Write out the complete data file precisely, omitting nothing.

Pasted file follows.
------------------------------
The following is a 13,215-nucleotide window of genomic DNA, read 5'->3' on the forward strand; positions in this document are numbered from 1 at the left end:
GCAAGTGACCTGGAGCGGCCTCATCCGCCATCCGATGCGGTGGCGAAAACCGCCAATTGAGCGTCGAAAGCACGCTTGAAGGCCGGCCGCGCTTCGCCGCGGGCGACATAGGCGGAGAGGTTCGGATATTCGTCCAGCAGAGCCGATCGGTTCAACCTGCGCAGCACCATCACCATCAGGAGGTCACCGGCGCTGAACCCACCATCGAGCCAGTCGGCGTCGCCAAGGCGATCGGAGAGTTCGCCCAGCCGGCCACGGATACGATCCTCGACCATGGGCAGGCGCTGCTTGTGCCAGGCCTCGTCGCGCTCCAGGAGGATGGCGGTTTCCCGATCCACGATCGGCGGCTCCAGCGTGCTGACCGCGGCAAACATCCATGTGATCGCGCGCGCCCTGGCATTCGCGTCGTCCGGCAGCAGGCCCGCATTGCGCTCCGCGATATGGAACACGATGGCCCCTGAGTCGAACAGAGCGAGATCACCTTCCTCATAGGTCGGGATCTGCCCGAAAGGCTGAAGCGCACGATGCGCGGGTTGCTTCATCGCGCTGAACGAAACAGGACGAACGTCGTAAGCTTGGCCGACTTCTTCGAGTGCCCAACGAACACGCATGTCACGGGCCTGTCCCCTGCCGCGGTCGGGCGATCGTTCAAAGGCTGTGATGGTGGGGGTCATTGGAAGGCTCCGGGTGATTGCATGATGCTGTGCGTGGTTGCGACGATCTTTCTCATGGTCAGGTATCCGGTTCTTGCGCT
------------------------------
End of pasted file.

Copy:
The following is a 13,215-nucleotide window of genomic DNA, read 5'->3' on the forward strand; positions in this document are numbered from 1 at the left end:
GCAAGTGACCTGGAGCGGCCTCATCCGCCATCCGATGCGGTGGCGAAAACCGCCAATTGAGCGTCGAAAGCACGCTTGAAGGCCGGCCGCGCTTCGCCGCGGGCGACATAGGCGGAGAGGTTCGGATATTCGTCCAGCAGAGCCGATCGGTTCAACCTGCGCAGCACCATCACCATCAGGAGGTCACCGGCGCTGAACCCACCATCGAGCCAGTCGGCGTCGCCAAGGCGATCGGAGAGTTCGCCCAGCCGGCCACGGATACGATCCTCGACCATGGGCAGGCGCTGCTTGTGCCAGGCCTCGTCGCGCTCCAGGAGGATGGCGGTTTCCCGATCCACGATCGGCGGCTCCAGCGTGCTGACCGCGGCAAACATCCATGTGATCGCGCGCGCCCTGGCATTCGCGTCGTCCGGCAGCAGGCCCGCATTGCGCTCCGCGATATGGAACACGATGGCCCCTGAGTCGAACAGAGCGAGATCACCTTCCTCATAGGTCGGGATCTGCCCGAAAGGCTGAAGCGCACGATGCGCGGGTTGCTTCATCGCGCTGAACGAAACAGGACGAACGTCGTAAGCTTGGCCGACTTCTTCGAGTGCCCAACGAACACGCATGTCACGGGCCTGTCCCCTGCCGCGGTCGGGCGATCGTTCAAAGGCTGTGATGGTGGGGGTCATTGGAAGGCTCCGGGTGATTGCATGATGCTGTGCGTGGTTGCGACGATCTTTCTCATGGTCAGGTATCCGGTTCTTGCGCT